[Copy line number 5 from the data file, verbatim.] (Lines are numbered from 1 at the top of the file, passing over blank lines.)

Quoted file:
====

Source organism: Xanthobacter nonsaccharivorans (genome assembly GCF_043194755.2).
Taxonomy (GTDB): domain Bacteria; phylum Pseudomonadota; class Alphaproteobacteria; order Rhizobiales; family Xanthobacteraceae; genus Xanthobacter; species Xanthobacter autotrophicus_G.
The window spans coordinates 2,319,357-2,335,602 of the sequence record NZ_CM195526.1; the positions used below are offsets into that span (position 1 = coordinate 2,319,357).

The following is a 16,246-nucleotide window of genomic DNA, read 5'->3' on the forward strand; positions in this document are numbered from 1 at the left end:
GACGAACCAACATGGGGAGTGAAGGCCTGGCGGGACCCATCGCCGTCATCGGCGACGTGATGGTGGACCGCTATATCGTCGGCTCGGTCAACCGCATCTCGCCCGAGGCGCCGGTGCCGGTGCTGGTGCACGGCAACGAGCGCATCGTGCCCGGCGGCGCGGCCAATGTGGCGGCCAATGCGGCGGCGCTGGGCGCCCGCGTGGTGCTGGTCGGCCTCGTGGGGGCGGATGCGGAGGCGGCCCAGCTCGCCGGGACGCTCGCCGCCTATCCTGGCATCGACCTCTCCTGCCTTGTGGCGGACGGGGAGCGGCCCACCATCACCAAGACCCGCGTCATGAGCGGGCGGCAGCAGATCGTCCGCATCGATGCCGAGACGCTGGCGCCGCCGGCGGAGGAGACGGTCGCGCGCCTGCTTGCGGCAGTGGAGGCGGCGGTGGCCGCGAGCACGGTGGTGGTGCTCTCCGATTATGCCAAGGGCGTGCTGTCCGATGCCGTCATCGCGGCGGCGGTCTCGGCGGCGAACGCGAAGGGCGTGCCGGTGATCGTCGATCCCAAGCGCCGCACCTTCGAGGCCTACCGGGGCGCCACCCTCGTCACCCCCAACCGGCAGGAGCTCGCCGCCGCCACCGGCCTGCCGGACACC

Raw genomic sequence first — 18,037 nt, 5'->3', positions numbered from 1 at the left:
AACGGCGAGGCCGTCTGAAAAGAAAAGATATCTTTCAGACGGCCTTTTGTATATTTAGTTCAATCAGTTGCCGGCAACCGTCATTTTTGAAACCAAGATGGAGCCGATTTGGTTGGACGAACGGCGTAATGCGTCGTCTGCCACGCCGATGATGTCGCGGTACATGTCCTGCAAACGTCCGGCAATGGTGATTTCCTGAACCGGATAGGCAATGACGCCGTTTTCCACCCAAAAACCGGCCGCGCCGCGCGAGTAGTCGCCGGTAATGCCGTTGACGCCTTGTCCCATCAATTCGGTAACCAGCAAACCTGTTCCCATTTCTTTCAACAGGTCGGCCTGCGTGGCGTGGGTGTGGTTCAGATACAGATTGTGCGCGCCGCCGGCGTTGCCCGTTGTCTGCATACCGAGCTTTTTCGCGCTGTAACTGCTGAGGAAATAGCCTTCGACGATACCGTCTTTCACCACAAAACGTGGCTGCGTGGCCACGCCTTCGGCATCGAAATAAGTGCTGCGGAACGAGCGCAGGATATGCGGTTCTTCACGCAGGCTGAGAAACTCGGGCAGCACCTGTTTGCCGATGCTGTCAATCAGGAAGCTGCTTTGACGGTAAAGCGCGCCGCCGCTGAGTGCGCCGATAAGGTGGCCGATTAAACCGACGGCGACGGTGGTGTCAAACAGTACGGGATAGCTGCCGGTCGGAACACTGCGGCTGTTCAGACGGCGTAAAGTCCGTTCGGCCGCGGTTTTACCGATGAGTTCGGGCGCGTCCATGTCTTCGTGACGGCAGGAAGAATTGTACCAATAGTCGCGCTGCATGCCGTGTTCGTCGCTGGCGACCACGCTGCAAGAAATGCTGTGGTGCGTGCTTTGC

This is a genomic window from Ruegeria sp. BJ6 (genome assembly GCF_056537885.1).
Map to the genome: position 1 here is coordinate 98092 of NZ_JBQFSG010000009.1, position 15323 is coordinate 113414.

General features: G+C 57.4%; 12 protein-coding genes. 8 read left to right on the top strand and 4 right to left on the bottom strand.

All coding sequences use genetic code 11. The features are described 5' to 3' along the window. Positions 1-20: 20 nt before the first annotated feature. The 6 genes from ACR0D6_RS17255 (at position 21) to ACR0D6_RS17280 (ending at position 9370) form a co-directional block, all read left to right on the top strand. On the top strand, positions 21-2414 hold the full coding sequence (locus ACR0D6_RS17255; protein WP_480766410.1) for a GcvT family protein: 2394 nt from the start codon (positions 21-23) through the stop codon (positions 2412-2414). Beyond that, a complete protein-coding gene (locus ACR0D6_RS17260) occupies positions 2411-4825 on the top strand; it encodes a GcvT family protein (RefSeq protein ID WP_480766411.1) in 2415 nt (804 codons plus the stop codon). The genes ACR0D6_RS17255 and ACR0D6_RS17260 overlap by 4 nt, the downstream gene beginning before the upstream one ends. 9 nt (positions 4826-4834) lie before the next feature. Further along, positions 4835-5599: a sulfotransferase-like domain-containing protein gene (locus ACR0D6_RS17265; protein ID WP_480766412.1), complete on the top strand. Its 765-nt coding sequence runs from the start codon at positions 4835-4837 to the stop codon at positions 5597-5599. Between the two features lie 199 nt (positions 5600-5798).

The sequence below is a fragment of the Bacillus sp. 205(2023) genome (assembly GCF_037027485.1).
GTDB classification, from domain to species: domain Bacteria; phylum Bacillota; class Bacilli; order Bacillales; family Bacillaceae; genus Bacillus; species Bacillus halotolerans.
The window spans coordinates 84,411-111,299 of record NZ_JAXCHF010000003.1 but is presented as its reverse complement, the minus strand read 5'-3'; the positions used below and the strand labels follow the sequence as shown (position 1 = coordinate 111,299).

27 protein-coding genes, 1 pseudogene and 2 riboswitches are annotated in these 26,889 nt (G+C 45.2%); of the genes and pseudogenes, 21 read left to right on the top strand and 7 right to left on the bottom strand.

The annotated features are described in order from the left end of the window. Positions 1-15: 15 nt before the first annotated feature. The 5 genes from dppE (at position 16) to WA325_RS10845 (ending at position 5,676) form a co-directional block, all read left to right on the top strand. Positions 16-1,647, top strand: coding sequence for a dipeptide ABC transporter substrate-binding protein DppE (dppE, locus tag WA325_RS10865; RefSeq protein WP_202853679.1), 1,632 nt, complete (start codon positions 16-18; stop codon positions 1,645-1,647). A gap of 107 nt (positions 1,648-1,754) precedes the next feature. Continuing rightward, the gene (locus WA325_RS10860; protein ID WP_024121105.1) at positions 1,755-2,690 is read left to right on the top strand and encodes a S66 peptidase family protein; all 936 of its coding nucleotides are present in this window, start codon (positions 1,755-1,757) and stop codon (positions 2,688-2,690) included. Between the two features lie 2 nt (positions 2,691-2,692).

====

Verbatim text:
GACGAACCAACATGGGGAGTGAAGGCCTGGCGGGACCCATCGCCGTCATCGGCGACGTGATGGTGGACCGCTATATCGTCGGCTCGGTCAACCGCATCTCGCCCGAGGCGCCGGTGCCGGTGCTGGTGCACGGCAACGAGCGCATCGTGCCCGGCGGCGCGGCCAATGTGGCGGCCAATGCGGCGGCGCTGGGCGCCCGCGTGGTGCTGGTCGGCCTCGTGGGGGCGGATGCGGAGGCGGCCCAGCTCGCCGGGACGCTCGCCGCCTATCCTGGCATCGACCTCTCCTGCCTTGTGGCGGACGGGGAGCGGCCCACCATCACCAAGACCCGCGTCATGAGCGGGCGGCAGCAGATCGTCCGCATCGATGCCGAGACGCTGGCGCCGCCGGCGGAGGAGACGGTCGCGCGCCTGCTTGCGGCAGTGGAGGCGGCGGTGGCCGCGAGCACGGTGGTGGTGCTCTCCGATTATGCCAAGGGCGTGCTGTCCGATGCCGTCATCGCGGCGGCGGTCTCGGCGGCGAACGCGAAGGGCGTGCCGGTGATCGTCGATCCCAAGCGCCGCACCTTCGAGGCCTACCGGGGCGCCACCCTCGTCACCCCCAACCGGCAGGAGCTCGCCGCCGCCACCGGCCTGCCGGACACC